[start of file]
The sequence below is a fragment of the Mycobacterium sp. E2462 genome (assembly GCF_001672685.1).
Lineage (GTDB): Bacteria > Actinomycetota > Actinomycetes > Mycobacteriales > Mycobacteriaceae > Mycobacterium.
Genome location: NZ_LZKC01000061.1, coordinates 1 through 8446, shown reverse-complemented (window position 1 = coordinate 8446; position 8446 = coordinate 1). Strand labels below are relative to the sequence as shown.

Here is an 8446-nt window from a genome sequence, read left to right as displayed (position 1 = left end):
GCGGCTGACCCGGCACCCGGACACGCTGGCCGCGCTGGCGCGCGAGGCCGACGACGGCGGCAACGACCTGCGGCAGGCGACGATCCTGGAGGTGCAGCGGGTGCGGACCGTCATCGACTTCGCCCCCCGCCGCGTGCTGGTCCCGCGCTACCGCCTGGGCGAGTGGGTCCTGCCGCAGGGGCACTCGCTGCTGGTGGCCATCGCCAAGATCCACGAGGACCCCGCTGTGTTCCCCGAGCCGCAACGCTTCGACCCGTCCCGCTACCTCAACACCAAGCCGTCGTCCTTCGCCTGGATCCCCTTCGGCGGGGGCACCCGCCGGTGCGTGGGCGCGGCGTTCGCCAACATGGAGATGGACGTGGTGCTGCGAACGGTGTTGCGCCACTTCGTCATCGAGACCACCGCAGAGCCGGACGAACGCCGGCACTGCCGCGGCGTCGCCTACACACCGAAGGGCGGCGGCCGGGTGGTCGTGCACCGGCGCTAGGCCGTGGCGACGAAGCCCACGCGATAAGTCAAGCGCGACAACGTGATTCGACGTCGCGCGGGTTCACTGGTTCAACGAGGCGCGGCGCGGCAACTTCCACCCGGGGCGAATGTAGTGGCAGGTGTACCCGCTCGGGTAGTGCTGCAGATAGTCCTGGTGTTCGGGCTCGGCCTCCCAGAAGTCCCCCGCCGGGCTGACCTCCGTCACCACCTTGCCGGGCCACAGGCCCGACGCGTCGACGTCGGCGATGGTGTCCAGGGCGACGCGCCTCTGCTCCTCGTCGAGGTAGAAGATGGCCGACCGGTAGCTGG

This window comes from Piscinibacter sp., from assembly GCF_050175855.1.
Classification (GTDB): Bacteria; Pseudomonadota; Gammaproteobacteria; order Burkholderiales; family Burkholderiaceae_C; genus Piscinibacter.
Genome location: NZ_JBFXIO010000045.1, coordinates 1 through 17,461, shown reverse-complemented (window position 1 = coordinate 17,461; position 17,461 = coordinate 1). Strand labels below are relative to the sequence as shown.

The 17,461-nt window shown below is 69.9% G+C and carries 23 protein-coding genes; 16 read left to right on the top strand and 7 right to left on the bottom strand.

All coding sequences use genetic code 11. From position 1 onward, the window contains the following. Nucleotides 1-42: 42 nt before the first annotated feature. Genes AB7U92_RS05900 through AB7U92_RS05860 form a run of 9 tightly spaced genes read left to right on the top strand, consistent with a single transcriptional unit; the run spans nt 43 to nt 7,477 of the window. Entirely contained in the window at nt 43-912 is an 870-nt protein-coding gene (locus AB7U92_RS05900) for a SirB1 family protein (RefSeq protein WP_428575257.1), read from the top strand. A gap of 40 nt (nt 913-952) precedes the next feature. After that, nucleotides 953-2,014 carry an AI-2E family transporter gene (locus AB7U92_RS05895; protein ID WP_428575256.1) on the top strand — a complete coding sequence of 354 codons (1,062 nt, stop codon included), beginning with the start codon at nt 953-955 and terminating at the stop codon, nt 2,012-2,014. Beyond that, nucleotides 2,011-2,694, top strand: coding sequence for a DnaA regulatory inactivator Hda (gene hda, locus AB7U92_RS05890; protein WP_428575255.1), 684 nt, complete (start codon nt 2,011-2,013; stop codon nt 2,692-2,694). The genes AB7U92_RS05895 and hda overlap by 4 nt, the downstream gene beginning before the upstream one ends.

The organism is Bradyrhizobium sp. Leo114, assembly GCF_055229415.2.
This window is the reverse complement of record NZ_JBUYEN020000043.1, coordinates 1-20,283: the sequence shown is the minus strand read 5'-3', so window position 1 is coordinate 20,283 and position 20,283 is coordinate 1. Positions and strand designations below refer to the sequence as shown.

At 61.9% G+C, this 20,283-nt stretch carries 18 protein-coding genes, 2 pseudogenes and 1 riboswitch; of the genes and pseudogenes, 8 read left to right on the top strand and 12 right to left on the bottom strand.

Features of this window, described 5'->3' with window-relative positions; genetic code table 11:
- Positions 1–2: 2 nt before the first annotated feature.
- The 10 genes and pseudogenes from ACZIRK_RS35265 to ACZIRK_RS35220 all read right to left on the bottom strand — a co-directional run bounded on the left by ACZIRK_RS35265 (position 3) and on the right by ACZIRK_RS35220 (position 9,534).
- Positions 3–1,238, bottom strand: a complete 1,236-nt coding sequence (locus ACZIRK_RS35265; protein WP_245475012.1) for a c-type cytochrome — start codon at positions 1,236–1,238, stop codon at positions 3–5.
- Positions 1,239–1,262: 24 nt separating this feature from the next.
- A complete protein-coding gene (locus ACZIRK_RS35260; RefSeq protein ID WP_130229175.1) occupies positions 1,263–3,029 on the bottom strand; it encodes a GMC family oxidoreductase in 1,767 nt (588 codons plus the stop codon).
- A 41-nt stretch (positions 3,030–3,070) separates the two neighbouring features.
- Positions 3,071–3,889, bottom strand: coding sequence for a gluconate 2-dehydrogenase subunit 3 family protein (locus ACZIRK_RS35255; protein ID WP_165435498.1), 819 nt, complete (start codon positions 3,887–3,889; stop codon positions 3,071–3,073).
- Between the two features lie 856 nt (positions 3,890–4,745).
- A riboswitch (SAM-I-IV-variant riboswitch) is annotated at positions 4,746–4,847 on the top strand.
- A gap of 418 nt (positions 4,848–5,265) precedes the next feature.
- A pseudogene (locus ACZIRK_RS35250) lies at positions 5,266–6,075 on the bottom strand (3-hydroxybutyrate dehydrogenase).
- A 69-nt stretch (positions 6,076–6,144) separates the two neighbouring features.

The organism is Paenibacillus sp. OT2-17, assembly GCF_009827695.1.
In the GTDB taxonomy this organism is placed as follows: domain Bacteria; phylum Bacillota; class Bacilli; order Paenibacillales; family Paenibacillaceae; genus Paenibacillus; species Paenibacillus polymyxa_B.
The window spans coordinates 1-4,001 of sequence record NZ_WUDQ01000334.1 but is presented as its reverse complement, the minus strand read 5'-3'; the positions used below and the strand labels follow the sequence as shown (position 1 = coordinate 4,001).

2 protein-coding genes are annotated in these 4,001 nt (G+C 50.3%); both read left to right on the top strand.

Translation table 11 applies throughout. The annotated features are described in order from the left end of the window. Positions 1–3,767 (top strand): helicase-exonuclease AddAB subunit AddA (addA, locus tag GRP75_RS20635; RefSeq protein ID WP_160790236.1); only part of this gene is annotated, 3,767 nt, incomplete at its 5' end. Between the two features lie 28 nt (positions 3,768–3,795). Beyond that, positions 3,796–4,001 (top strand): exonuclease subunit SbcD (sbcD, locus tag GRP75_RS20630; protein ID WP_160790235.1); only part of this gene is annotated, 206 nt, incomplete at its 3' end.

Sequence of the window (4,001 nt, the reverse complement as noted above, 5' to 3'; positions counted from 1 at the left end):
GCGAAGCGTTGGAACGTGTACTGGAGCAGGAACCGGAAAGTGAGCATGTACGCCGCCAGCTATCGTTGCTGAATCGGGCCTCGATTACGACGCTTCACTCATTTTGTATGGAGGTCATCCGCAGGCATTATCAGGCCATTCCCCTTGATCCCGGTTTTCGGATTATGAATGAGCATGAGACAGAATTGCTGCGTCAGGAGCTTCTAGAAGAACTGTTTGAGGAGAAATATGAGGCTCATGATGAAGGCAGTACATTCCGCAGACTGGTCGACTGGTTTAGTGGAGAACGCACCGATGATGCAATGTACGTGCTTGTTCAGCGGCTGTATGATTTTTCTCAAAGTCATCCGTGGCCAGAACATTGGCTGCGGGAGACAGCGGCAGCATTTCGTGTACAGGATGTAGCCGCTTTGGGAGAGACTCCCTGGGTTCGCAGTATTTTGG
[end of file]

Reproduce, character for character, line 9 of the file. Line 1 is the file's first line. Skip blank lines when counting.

The 17,461-nt window shown below is 69.9% G+C and carries 23 protein-coding genes; 16 read left to right on the top strand and 7 right to left on the bottom strand.